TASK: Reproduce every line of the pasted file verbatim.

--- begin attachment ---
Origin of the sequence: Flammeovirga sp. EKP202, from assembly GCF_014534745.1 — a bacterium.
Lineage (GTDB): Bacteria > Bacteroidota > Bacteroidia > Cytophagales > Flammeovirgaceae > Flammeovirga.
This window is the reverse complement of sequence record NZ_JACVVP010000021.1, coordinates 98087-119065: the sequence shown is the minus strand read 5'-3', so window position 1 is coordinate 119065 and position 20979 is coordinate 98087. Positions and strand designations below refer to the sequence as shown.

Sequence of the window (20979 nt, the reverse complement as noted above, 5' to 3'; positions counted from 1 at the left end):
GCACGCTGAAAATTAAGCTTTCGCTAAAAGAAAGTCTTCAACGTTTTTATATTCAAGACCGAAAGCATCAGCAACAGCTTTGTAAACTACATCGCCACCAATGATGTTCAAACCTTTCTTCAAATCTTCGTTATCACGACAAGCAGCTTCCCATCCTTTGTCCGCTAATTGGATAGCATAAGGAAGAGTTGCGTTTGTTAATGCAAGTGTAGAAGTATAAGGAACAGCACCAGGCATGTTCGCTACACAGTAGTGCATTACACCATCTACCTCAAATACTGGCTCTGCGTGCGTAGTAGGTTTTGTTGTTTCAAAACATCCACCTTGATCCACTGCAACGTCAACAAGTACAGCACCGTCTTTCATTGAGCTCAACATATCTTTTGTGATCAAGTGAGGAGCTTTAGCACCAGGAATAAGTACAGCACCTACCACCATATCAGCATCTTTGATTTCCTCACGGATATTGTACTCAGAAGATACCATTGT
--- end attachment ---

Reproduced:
Origin of the sequence: Flammeovirga sp. EKP202, from assembly GCF_014534745.1 — a bacterium.
Lineage (GTDB): Bacteria > Bacteroidota > Bacteroidia > Cytophagales > Flammeovirgaceae > Flammeovirga.
This window is the reverse complement of sequence record NZ_JACVVP010000021.1, coordinates 98087-119065: the sequence shown is the minus strand read 5'-3', so window position 1 is coordinate 119065 and position 20979 is coordinate 98087. Positions and strand designations below refer to the sequence as shown.

Sequence of the window (20979 nt, the reverse complement as noted above, 5' to 3'; positions counted from 1 at the left end):
GCACGCTGAAAATTAAGCTTTCGCTAAAAGAAAGTCTTCAACGTTTTTATATTCAAGACCGAAAGCATCAGCAACAGCTTTGTAAACTACATCGCCACCAATGATGTTCAAACCTTTCTTCAAATCTTCGTTATCACGACAAGCAGCTTCCCATCCTTTGTCCGCTAATTGGATAGCATAAGGAAGAGTTGCGTTTGTTAATGCAAGTGTAGAAGTATAAGGAACAGCACCAGGCATGTTCGCTACACAGTAGTGCATTACACCATCTACCTCAAATACTGGCTCTGCGTGCGTAGTAGGTTTTGTTGTTTCAAAACATCCACCTTGATCCACTGCAACGTCAACAAGTACAGCACCGTCTTTCATTGAGCTCAACATATCTTTTGTGATCAAGTGAGGAGCTTTAGCACCAGGAATAAGTACAGCACCTACCACCATATCAGCATCTTTGATTTCCTCACGGATATTGTACTCAGAAGATACCATTGT